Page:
At least five people died in Beirut and the Syrian capital of Damascus after an intense storm hit the Middle East Tuesday, the Associated Press reported. Several people were hospitalized in cities across the region for breathing problems.

The storm originated in Iraq and moved to parts of Cyprus, Egypt, Israel, Lebanon, Palestine, Syria and Turkey. Health officials across the Middle East cautioned people to stay indoors. Schools in Egypt, Israel, Jordan and Lebanon were reportedly shut.

Meanwhile, the Syrian government halted airstrikes against rebels in central Syria due to reduced visibility, the Associated Press (AP) reported, citing local media. 

Though such storms are known to occur in the Middle East, Ridwan al-Ahmed, head of Syria’s meteorology department, told state-run SANA news agency that the phenomenon was rare in Syria. The meteorological department at Beirut's Rafik Hariri International Airport called the storm "unprecedented" in Lebanon's modern history, according to Al Jazeera.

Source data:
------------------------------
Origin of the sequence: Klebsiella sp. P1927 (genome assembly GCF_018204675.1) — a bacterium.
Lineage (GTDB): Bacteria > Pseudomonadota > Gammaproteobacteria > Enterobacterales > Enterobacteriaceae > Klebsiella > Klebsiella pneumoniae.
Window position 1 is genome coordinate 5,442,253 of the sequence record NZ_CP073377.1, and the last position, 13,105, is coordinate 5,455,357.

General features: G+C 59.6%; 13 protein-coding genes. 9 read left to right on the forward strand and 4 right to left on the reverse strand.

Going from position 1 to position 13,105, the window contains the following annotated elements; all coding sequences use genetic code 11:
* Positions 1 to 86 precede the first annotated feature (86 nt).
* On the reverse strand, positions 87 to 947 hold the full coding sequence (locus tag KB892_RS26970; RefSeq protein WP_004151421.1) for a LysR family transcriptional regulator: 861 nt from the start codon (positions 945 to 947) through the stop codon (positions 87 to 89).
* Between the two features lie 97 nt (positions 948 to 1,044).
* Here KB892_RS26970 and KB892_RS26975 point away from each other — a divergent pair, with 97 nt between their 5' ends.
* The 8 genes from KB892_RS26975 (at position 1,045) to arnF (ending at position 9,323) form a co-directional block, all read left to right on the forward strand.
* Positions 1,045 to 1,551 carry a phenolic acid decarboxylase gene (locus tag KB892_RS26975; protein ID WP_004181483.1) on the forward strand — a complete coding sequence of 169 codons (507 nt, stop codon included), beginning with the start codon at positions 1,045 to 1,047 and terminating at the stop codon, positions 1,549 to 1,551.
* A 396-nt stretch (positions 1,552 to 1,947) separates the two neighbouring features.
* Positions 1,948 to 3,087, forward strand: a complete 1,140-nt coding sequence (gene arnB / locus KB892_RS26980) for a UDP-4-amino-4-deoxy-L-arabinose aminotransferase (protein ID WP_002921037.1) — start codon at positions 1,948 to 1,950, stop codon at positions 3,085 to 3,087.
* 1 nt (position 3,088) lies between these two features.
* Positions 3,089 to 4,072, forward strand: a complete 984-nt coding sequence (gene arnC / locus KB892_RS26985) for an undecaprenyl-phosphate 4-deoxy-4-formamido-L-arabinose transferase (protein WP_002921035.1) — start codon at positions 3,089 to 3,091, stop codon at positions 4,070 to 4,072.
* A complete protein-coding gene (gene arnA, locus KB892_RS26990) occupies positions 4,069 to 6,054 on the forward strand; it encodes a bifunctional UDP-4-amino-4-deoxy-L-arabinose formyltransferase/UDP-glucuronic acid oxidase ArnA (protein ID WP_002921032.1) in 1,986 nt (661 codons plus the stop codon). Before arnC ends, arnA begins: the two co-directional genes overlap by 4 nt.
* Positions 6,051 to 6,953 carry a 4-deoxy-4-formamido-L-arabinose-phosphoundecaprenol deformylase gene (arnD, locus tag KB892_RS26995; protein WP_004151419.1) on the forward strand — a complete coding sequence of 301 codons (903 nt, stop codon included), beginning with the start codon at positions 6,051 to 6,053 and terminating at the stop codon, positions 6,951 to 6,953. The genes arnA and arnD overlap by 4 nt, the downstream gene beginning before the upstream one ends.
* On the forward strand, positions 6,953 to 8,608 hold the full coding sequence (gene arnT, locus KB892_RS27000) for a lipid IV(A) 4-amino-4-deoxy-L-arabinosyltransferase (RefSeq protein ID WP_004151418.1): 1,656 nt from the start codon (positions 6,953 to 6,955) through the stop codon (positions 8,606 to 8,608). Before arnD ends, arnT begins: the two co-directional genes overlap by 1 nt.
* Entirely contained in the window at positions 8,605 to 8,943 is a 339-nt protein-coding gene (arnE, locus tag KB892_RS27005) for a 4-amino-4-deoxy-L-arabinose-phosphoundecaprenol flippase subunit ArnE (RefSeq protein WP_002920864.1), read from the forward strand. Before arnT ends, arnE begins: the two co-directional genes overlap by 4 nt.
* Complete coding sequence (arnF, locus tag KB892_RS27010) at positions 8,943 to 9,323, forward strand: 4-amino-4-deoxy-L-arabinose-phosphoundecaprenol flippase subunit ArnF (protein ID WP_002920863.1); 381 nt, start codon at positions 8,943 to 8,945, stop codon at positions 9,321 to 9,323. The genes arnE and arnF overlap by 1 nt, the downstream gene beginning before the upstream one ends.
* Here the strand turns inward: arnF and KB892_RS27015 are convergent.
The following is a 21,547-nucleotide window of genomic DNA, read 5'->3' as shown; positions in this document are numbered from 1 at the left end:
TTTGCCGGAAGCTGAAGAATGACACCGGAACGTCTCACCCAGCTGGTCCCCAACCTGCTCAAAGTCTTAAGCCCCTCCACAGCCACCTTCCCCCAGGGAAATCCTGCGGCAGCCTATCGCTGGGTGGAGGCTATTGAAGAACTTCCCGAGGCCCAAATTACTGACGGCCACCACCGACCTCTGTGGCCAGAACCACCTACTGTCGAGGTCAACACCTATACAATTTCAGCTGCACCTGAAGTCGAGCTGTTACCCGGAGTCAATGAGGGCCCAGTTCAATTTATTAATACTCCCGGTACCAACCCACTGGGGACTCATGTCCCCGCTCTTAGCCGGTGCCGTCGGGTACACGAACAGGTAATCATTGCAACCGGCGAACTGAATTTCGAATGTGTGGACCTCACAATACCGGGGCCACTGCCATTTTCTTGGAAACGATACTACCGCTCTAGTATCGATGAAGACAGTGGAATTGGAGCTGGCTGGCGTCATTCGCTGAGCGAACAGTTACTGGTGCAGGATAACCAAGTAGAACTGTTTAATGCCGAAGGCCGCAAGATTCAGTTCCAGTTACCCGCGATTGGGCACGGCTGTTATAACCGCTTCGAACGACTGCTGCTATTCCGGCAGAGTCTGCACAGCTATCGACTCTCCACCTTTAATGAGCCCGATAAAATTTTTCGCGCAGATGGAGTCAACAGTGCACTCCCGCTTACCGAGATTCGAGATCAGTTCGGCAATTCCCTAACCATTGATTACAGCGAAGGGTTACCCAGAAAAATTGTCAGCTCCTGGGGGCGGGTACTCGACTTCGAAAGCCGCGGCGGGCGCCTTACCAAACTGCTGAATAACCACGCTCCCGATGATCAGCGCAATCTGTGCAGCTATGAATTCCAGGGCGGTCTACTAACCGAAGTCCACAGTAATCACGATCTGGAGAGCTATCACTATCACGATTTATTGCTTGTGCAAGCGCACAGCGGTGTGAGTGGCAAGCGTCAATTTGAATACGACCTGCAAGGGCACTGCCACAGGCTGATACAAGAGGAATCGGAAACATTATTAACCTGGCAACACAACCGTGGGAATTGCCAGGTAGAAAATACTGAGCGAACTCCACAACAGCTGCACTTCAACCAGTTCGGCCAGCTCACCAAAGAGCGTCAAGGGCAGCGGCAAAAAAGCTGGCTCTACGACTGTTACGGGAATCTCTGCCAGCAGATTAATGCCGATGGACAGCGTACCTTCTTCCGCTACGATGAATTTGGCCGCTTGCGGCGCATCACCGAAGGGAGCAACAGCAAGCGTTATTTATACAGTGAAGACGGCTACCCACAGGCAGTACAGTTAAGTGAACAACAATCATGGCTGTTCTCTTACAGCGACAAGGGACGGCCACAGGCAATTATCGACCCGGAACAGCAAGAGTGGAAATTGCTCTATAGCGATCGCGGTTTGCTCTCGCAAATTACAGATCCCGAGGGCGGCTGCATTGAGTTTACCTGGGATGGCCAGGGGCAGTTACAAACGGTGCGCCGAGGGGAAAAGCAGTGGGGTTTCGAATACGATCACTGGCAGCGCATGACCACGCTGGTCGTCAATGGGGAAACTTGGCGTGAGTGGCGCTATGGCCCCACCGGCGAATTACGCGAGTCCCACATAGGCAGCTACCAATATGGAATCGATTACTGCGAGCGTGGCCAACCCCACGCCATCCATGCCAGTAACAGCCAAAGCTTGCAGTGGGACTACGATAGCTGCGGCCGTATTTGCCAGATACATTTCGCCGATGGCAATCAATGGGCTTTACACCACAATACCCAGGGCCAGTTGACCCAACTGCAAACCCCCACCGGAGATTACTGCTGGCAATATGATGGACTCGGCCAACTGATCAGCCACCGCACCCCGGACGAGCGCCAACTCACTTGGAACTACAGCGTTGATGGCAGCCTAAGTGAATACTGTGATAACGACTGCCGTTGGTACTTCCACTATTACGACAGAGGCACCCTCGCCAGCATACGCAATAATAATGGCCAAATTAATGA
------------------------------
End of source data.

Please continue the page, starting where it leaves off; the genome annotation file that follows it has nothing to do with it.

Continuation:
“Very hot and dry conditions are in place. It does not take much wind to initiate dust storms like the ones that have been affecting the Middle East recently,” Quincy Vagell, the Weather Channel’s digital meteorologist, said. "The jet stream, or winds in the upper levels of the atmosphere, took a dip into the northern Middle East. The glancing blow from the jet may have played a role in dust storm formation," Vagell added.

In Syria, three deaths and more than 3,580 cases of asphyxia, dyspnea, breathlessness and asthma, were recorded, SANA reported, citing health officials. The Lebanese Health Ministry said two women died and 750 people in the country complained of breathing problems because of the sandstorm, according to AP.

Lebanese coast guards also rescued two boats that were adrift because of the storm, AP reported, citing the National News Agency. Egypt, meanwhile, closed four ports in the Suez governorate following poor visibility, AP reported Wednesday, citing state-run MENA news agency.